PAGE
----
Now that you have been tested genetically you may stumble upon the term MTHFR. It is associated with folate/folic acid metabolism. The genetical basis for processing folate has been associated with several diseases. Preventing folate deficency for longer period might postpone or prevent some health conditions. Although the scientist still argue if risks with smaller variations have any effect we might consider adding more natural folate to our diet. Good source for folate-rich foods can be found -> here, but please be aware also about the over hyping of the condition. A good article describing the problem can be found -> here.
Folate is a generic name for both natural and synthetic forms of the B9 vitamin, such as folic acid, folinic acid and 5-methyltetrahydrofolate. It is important in cell growth and function, metabolism of nucleic and amino acid precursors and red blood cell formation. During pregnancy folate has an important role in the development of the brain and spine. It is an essential vitamin and has to be supplied by diet, as humans cannot synthesize folate. (1);(2)
Methylene tetrahydrofolate reductase (MTHFR) is an enzyme coded by the MTHFR gene. It is the key enzyme in folate metabolism and converts folate to a form that is necessary in another reaction – synthesis of methionine from homocysteine. Therefore MTHFR is important not only in folate metabolism but also in maintaining the homeostasis of homocysteine. Mutations in the MTHFR gene can lead to higher than normal levels of homocysteine, a condition called hyperhomocysteinemia.(3);(4)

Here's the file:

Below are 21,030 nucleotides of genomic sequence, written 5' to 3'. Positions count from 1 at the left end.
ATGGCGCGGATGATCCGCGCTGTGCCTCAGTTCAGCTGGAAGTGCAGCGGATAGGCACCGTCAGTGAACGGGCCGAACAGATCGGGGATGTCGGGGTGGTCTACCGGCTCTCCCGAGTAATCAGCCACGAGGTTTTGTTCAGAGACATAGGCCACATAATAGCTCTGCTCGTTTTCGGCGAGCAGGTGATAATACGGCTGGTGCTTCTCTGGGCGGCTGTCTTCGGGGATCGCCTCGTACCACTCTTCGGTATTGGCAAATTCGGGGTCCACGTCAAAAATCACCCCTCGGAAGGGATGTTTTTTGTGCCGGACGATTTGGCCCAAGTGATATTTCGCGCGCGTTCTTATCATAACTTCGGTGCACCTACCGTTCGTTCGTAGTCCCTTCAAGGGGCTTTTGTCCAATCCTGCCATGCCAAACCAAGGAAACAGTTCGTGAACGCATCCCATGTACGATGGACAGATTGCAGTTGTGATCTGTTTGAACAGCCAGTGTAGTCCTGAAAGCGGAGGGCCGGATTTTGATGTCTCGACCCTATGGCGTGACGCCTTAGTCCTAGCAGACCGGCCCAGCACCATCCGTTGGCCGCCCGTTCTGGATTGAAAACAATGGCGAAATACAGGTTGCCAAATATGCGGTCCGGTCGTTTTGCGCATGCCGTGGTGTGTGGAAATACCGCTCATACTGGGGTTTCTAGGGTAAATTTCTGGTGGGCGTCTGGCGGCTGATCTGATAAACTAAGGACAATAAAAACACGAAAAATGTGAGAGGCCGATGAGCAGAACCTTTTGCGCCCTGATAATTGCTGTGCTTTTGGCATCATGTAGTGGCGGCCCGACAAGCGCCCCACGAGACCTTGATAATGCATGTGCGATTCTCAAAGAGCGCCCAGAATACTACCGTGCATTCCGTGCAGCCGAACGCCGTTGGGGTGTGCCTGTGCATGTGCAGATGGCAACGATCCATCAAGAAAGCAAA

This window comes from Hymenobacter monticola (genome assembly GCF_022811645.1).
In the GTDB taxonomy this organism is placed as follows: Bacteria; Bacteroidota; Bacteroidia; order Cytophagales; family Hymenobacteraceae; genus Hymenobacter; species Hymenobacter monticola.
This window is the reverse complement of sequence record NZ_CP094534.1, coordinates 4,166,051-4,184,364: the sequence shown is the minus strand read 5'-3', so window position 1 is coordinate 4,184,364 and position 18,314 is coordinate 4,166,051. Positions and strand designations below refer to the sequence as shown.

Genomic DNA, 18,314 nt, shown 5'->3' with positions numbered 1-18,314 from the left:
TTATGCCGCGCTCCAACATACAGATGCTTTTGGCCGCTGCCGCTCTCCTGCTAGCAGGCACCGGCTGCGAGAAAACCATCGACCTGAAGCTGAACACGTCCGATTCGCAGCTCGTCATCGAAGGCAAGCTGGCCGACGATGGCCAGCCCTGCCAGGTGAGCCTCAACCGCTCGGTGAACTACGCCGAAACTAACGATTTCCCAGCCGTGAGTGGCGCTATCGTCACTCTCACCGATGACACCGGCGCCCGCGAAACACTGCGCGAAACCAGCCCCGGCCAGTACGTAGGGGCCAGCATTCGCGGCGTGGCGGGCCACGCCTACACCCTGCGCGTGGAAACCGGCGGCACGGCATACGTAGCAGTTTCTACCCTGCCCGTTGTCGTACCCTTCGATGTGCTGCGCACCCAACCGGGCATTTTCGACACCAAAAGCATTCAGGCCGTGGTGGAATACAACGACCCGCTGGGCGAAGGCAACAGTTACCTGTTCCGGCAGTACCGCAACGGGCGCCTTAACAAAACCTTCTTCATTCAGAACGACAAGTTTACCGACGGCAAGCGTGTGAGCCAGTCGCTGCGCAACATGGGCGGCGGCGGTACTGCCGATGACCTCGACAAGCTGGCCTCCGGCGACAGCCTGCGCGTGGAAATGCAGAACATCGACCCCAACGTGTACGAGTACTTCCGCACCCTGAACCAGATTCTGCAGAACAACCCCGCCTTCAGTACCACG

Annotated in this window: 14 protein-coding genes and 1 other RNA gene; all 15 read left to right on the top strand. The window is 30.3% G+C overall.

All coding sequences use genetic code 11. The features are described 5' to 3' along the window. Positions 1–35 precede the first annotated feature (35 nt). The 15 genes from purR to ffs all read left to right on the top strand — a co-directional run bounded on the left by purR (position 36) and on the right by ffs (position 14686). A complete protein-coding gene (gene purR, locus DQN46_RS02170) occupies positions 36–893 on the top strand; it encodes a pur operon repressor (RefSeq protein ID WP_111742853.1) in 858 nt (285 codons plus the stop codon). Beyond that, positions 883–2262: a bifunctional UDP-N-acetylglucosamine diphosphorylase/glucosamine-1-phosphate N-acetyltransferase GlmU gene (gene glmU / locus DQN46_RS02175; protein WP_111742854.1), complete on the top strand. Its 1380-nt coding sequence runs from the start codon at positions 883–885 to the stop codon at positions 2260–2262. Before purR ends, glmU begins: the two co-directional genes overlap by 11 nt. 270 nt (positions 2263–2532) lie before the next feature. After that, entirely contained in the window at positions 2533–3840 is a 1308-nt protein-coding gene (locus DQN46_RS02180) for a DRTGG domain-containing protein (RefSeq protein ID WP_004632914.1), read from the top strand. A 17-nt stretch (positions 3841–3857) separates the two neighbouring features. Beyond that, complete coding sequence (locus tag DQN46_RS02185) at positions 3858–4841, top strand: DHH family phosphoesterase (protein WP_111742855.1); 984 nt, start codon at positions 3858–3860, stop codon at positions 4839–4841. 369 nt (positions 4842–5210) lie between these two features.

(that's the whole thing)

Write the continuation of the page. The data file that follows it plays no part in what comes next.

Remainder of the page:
“It helps to change one amino acid building block, homocysteine, into another, methionine. The problem isn’t the MTHFR, it’s the amount of homocysteine in your blood.”
The marker rs1801133 has two alleles, C and T. The T allele is the risk allele associated with lowered MTHFR efficiency. The C allele is the normal allele. (5)
C : C
normal MTHFR efficiency
C : T
65 % MTHFR efficiency
(compared to C : C genotype )
T : T
30 % MTHFR efficiency
(compared to C : C genotype )
A : A
normal MTHFR efficiency
A : C
83 % MTHFR efficiency
(compared to A : A genotype )
C : C
60 % MTHFR efficiency
(compared to A : A genotype)
THE COMBINED EFFECT
As the proportion of the risk alleles is low in the population no people with either homozygosity for the both risk alleles (rs1801133 T : T and rs1801131 C : C) or homozygosity for the one risk allele and heterozygosity for the other risk allele have been detected in the studies. Therefore there is no data about these genetic combinations. The occurrence of these combinations is very unlikely.
Why does efficiency of MTHFR matter?